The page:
Veterinary training in Sahrawi refugee camps

Establishment of a permanent training system adapted to the local context for Veterinary Assistants


Among the Sahrawi the role of veterinarians was culturally not considered. Thanks to their thorough knowledge on animal diseases and rearing systems, the Bedouin people didn’t perceive the need to rely on professionals to look after their livestock.

Nevertheless, the forced sedentarization and the subsequent radical change in the traditional livestock rearing system of the 165.000 Sahrawi today living in into refugee camps led to the raise of new animal health problems that their traditional knowledge was unable to face.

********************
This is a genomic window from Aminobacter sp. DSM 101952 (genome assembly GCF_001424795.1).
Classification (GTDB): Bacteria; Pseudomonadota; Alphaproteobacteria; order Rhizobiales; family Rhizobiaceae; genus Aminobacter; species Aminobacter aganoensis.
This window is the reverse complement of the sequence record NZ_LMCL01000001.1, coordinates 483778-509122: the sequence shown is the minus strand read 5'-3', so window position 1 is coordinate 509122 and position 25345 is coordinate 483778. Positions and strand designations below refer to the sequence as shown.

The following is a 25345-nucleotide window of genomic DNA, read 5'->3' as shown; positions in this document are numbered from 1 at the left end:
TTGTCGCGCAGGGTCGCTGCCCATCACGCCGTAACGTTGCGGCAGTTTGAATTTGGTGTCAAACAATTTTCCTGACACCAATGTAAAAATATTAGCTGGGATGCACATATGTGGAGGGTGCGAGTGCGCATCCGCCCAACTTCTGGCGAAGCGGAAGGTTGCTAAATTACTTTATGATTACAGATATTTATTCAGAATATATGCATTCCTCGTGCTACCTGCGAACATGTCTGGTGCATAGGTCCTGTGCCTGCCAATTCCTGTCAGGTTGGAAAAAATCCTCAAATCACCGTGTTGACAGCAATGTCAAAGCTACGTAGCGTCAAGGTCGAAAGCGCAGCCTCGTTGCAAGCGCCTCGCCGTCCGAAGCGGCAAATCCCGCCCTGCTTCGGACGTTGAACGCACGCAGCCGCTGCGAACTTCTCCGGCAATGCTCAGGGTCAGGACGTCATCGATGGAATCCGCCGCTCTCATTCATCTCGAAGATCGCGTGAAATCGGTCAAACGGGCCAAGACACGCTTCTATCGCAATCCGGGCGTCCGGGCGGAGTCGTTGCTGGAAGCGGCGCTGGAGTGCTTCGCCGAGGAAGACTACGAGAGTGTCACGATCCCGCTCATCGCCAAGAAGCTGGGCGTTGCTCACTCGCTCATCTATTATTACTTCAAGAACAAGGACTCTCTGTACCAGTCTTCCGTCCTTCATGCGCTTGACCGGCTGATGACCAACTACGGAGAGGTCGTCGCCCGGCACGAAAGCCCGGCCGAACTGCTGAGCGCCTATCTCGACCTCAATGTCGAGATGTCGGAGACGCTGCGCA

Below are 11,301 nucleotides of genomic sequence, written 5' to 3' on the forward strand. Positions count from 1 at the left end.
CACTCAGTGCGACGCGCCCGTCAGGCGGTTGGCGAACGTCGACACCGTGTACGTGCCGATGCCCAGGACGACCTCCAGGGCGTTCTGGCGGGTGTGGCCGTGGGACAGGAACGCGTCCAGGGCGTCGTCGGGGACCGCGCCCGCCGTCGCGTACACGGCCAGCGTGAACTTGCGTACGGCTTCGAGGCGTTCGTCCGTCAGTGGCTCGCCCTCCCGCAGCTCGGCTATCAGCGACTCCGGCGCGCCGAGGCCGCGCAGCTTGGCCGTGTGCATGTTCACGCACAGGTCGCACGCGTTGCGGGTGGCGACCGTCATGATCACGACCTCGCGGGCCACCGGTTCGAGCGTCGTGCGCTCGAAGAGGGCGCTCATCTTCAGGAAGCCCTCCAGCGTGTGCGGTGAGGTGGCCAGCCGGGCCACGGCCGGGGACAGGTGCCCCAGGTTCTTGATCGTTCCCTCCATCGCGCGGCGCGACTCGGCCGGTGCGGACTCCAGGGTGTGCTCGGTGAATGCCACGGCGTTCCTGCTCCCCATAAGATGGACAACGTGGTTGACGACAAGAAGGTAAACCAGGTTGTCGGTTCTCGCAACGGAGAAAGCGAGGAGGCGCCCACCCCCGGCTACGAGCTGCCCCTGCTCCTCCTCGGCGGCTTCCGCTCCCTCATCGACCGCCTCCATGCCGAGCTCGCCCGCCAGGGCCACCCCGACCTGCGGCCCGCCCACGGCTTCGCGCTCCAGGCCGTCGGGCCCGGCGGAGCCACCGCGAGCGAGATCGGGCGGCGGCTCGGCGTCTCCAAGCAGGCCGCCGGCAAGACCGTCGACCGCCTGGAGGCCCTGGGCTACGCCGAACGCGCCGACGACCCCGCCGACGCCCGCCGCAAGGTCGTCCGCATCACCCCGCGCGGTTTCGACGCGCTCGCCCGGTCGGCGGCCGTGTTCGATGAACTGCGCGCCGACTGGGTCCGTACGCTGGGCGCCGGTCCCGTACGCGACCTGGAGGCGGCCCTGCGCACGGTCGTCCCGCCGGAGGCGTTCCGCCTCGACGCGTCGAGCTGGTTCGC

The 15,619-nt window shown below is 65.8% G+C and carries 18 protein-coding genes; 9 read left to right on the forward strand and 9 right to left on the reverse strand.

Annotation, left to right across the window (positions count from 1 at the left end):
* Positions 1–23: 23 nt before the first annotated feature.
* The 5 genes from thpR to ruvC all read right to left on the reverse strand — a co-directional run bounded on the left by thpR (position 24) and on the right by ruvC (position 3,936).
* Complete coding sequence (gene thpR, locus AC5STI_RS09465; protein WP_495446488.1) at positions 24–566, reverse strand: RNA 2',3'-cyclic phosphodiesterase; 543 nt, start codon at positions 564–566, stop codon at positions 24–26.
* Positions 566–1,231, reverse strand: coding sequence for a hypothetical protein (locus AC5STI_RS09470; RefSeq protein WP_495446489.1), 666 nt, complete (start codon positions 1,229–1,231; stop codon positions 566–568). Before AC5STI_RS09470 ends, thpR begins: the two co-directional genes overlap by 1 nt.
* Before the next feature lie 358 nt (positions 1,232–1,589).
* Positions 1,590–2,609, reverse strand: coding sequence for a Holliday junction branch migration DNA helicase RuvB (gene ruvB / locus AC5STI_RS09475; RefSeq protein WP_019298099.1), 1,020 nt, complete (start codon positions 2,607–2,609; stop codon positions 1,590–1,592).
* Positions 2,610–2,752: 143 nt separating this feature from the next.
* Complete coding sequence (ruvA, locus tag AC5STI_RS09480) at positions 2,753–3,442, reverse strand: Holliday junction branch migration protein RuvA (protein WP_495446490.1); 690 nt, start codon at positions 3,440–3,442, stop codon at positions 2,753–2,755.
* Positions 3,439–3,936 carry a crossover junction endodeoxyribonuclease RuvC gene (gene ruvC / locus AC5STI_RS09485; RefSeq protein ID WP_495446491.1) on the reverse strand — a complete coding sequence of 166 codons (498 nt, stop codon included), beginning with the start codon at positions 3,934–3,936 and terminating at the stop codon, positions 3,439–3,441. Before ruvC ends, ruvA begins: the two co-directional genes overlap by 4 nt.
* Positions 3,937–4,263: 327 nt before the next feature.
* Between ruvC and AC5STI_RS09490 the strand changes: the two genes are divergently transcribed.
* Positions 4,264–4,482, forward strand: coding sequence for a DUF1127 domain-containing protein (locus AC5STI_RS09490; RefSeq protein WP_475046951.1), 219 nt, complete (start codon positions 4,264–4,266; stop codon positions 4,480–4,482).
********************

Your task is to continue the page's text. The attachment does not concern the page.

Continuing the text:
Veterinary staff under the Ministry of Health undertook an important role in taking care of the sanitary issues and the veterinarians social role was progressively accepted. The requests for intervention gradually increased so as to make necessary the enlargement of the Veterinary Department’s staff from initially 14 up to today’s 44 professionals. This was achieved through the establishment of a Veterinary School. The school is open to both men and women. The training lasts one semester and its contents are adapted to the local context and needs. Training Veterinary Assistants at local level has also the aim to limit youth emigration offering job opportunities within their community.

Sara Di Lello

VSF Italy

















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